From Wikipedia- "The Republic Motor Truck Company was a manufacturer of commercial trucks circa 1913 - 1929, in Alma, Michigan. By 1918, it was recognized as the largest exclusive truck manufacturer in the world, and the maker of one out of every nine trucks on the roads in the United States.[1] It was one of the major suppliers of "Liberty trucks" used by American troops during World War I."     Republic eventually found itself in trouble and merged with American LaFrance to form LaFrance Republic in 1929. Three years later, LaFrance Republic was bought out by Sterling, and the Republic name disappeared from the marketplace. But what if... I pondered what may have happened had the merger with LaFrance still happened, and while ALF continued its focus on emergency vehicles, Republic would handle the commercial truck/tractor business. This thought, and an incomplete AMT ALF pumper kit were the beginning of the project. I assumed that ALF and Republic would share major components to cut costs, so that the trucks might strongly resemble each other. That made my task a bit easier, too, as about all I had to do was rework the existing ALF parts.  The CTC (Compact Tilt Cab) series was introduced in early 1958,  and was designed to be a direct competitor to the tilt-cab White, which was quickly becoming a popular medium duty with several operators. It was also in competition with the Ford C-Series, though Republic execs realized that making a dent in the then one-year-old Ford design would be a tall order. The CTC quickly found a following among urban fleets and in the refuse industry.   At launch time, the CTC could be ordered with literally any engine the customer desired. A few early models even left the factory with Chrysler Firepower Hemi V8s! As time wore on, though, more customers requested the availability of the Detroit V8. Though ALF did use this engine in their 800 series units (upon which the CTC was based), due to the way the Republic tilt cab was laid out, this engine would not fit in a standard CTC. In late 1972, Republic plucked an unfinished CTC-8500 from the line, painted it in the traditional black/yellow/green paint scheme, and, after several modifications to the doghouse and raising the cab approximately 4", installed a Detroit 8v71 engine. This prototype was then sent to the Lansing, Michigan terminal of Outward Bound Truck Lines for "real world" testing and evaluation purposes. There it would be subjected to a great deal of urban driving, punctuated with several open highway jaunts. Once a week, the CTC was driven from Lansing to the Republic factory in Alma on US-127, and Republic's engineering team would perform a series of tests and inspections. Then, it was back to work in Lansing. After one year of testing, the Republic engineers had amassed a great deal of usable data. Drivers complained of the tractor's nose-heaviness, and the cramped interior. Republic determined that both problems could be solved by adding an additional 10" in length to the cab behind the doors. This would allow for a smaller doghouse, as well as enabling Republic to install the engine/transmission further to the rear. Raising the cab another inch would be beneficial as well. These changes made their way onto all CTC series models beginning in late 1974, at the same time the 8v-series Detroit diesels became a regular option.  The CTC Detroit prototype's power and light weight combined to make it quite a sprightly performer, too. After only a week or so at the Outward Bound terminal, the OB drivers had nicknamed the tractor the "Hemi Cuda" on account of it's impressive power-to-weight ratio.  Here is how the Detroit-powered CTC-8500 appeared upon it's return to Alma after it's one-year test run with OB had ended. A little dirty, a little beat, but otherwise no worse for wear. Nobody knows what became of this CTC after it had done it's duty. Some people say it was scrapped, some people say it's still tucked away in the warehouse on the outskirts of town. There are even claims that a local truck collector has it stashed away in a dark shed somewhere in the Saginaw Bay area. Wherever it is, or isn't, the Detroit CTC-8500 was an interesting story of a small company doing what it had to do to stay afloat in a cutthroat market.  Here, the resemblance between the Republic CTC Series and the ALF 800 can be seen. Republic's engineers mounted the prototype cab several inches forward of it's normal position in order to fit the Detroit 8v71 engine. Though not the most aesthetically pleasing solution, it did help. Production models had a longer cab and revised mounts and hinges. Republic trucks never were meant to be pretty... other than the customary Republic paint scheme this one is all-business. All CTC tractors ordered with a single fuel tank came standard with a 24" square tool box mounted to the passenger's side.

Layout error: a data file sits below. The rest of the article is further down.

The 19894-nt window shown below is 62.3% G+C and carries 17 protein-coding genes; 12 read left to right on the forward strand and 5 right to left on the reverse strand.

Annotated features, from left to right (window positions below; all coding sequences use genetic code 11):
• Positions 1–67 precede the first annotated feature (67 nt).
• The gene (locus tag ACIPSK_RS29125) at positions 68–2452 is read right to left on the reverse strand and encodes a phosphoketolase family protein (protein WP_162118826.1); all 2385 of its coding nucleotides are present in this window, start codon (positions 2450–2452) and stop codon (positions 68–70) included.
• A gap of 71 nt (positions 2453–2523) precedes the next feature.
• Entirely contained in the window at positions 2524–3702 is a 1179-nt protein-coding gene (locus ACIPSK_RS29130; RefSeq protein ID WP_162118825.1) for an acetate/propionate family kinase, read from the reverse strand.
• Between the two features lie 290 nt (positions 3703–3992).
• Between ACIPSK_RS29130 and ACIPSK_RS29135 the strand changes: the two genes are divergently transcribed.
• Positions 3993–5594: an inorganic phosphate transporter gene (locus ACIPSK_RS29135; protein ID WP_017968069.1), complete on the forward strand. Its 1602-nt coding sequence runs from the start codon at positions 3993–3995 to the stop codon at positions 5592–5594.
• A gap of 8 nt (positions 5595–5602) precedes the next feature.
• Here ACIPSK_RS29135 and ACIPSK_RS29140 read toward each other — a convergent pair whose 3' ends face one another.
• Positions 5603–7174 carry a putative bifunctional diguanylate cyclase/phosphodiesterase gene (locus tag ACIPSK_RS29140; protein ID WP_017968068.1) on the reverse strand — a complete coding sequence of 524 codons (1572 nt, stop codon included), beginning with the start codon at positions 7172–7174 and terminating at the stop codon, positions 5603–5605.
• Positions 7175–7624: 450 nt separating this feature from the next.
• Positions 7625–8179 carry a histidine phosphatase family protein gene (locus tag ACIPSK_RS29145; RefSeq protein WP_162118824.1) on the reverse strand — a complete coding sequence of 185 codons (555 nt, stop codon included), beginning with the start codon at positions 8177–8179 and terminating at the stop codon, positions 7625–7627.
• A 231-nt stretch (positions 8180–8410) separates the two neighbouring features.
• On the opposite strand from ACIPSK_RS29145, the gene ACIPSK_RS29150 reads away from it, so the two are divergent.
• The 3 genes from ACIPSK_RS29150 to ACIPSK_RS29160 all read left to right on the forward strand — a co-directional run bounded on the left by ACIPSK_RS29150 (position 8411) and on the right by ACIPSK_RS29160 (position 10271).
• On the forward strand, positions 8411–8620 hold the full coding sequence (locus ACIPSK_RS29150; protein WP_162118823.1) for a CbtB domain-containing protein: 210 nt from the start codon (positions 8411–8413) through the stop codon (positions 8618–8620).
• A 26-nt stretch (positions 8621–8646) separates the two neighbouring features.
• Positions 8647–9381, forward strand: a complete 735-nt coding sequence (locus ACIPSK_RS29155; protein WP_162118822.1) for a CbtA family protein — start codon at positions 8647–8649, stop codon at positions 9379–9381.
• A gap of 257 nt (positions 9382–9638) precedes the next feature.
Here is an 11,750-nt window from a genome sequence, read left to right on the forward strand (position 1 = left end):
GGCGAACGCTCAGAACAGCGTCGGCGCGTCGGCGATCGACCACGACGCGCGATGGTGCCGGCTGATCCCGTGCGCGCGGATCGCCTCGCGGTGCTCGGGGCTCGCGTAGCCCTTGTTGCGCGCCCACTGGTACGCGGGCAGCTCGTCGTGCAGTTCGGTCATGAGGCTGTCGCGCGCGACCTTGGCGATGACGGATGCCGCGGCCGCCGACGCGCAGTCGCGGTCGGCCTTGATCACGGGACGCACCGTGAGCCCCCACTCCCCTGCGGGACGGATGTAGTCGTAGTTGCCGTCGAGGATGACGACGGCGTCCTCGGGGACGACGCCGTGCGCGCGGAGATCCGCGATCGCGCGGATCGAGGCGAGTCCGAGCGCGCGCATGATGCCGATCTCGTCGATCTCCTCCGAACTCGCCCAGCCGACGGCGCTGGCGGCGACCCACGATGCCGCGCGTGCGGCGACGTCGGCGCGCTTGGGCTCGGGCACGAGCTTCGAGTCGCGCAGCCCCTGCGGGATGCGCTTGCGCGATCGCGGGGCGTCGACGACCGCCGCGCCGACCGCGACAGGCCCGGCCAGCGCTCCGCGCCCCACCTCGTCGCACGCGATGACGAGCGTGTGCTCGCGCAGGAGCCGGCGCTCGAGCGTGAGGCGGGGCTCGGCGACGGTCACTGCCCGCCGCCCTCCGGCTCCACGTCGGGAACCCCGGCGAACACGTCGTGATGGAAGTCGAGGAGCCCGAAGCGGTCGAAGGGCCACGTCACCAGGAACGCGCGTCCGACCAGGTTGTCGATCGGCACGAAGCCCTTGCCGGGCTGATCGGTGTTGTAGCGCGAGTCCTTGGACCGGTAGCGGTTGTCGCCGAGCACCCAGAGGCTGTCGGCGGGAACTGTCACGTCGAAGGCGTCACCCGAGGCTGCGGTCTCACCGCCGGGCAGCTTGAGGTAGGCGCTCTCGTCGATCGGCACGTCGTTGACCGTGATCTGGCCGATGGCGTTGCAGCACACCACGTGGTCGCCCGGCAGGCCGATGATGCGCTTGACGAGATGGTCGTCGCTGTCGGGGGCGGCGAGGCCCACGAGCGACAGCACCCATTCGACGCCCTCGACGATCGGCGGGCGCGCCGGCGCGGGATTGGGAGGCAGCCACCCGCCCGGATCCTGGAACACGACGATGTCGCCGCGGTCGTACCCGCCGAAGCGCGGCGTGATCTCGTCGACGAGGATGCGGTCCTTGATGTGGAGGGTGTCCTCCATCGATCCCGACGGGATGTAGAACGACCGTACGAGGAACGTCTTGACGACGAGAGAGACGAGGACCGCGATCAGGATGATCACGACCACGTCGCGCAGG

Cornbinder